But with few eye health services available in rural areas like this, at the moment people like Charles have to travel to specialist hospitals like Kabgayi for cataract surgery. That means a full day travelling each way plus the cost of the bus fare – and if you are visually impaired and can’t see the way for yourself, the cost of another ticket for someone to guide you. The price of those two bus fares could be as much as 10% of your monthly income. And that’s before you count the lost income from the time away, for yourself or the relative coming with you.

It’s shocking to think that Charles, and many others like him, could miss out on sight-restoring cataract surgery simply because they can’t afford a bus fare. We’re determined to change that – and you can help by supporting our See the Way appeal. Together, we can provide training, equipment and support to ensure that District Hospitals in Rwanda can deliver good quality cataract surgery closer to rural communities without the need for patients to travel across the country for the services they need.


Genesita from Rwanda having an eye exaimination

82 year-old Genesita arrives at the clinic led by her daughter Peruth. She can see nothing through her left eye and very little in her right. It means she can’t do a lot at home any more – she can prepare vegetables and cook a bit, but Peruth has to do everything else. And she can’t read any more: “Before she could read, now she can’t… she used to read her bible and her song book”, Peruth tells us.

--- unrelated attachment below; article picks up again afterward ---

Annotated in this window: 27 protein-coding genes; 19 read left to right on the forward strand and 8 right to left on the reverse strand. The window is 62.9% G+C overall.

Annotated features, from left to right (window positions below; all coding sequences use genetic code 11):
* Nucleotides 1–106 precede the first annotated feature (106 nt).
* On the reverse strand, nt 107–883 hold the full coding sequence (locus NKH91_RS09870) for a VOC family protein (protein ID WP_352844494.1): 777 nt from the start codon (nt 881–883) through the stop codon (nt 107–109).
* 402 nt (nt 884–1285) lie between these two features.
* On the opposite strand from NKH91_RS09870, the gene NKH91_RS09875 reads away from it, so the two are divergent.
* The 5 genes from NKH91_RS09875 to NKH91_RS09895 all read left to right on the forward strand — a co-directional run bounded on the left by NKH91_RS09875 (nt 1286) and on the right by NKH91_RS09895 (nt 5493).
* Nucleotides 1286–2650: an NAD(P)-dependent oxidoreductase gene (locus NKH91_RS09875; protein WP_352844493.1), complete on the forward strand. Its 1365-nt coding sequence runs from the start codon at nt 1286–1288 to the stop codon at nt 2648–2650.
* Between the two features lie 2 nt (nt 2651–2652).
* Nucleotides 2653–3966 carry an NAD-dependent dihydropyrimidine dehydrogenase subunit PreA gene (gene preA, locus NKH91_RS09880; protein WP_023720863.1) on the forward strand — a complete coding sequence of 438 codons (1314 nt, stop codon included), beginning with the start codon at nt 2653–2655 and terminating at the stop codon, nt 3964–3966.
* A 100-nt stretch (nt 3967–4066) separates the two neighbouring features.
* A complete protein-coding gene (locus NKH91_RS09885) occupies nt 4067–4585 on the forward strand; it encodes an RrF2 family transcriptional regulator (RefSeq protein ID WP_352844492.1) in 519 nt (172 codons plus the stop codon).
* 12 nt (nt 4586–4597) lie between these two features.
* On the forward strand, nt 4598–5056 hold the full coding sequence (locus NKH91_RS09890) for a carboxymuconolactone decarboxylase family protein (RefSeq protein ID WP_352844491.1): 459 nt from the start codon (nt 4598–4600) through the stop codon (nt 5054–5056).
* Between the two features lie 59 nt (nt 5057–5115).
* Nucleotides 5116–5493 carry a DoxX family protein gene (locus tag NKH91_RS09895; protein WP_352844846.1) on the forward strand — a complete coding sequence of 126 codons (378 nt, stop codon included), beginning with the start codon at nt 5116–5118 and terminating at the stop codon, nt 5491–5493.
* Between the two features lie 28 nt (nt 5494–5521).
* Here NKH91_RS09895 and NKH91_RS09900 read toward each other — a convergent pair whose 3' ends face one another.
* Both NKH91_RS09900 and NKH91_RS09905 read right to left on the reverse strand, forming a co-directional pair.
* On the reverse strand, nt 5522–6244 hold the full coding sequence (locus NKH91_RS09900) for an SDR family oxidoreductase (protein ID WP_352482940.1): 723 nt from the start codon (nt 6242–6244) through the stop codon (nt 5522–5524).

The team establishes that Genesita’s sight problems are due to hypertension – high blood pressure. The sight in her left eye is gone forever. I feel not only deeply sad but angry hearing this: if she hadn’t had to wait to save the money for a bus fare to a specialist hospital, or for today’s outreach clinic, Genesita would not have lost so much of her vision in this way.

It is a relief that thanks to the clinic today she will now receive treatment for her blood pressure at the local District hospital, which should save the remaining sight in her right eye. And Kabgayi’s low vision team can provide devices like magnifiers, to help her make the most of the vision she has.

Helping people See the Way to a brighter future

In some ways, it has been an inspiring day, seeing the small and committed team from our partner hospital working tirelessly to examine and treat so many patients who would not otherwise have been seen. But it’s also been hugely challenging – what I’ve seen and heard here today has underlined the huge need to deliver eye health services nearer to where people live – otherwise the poorest will miss out, which can result in unnecessary pain, damage and even blindness.

But the good news is that we have a wonderful opportunity to make a difference in these coming weeks. Until 14 May this year, the UK government will double all donations to our See the Way appeal, helping deliver sight-saving surgery and other eye-health services to people who would otherwise miss out. So for every £1 you donate to the appeal, the UK government will provide an additional £1, which will train staff, equip hospitals and fund treatments that are accessible to rural Rwandans. Together, we can help people like Xavera, Angelique, Charles and Genesita to See the Way to a brighter future.

Find out more or donate at

UK Aid Match logoEvery day, people in the world’s poorest places become needlessly blind because of conditions that can be easily treated. Your gift today will help people with sight problems See the Way to a brighter future. Until 14th May 2019, the UK government will double all public donations to our See the Way appeal up to £2 million. Public donations will support CBM’s work preventing blindness and transforming lives wherever the need is greatest. Match funding from the UK government will improve access to sight-saving eye-health services in Rwanda.

Image (top): CBM UK Chief Executive, Kirsty Smith, with Dr Theophile Tuyisabe at Kabgayi Hospital in Kabgayi, Rwanda.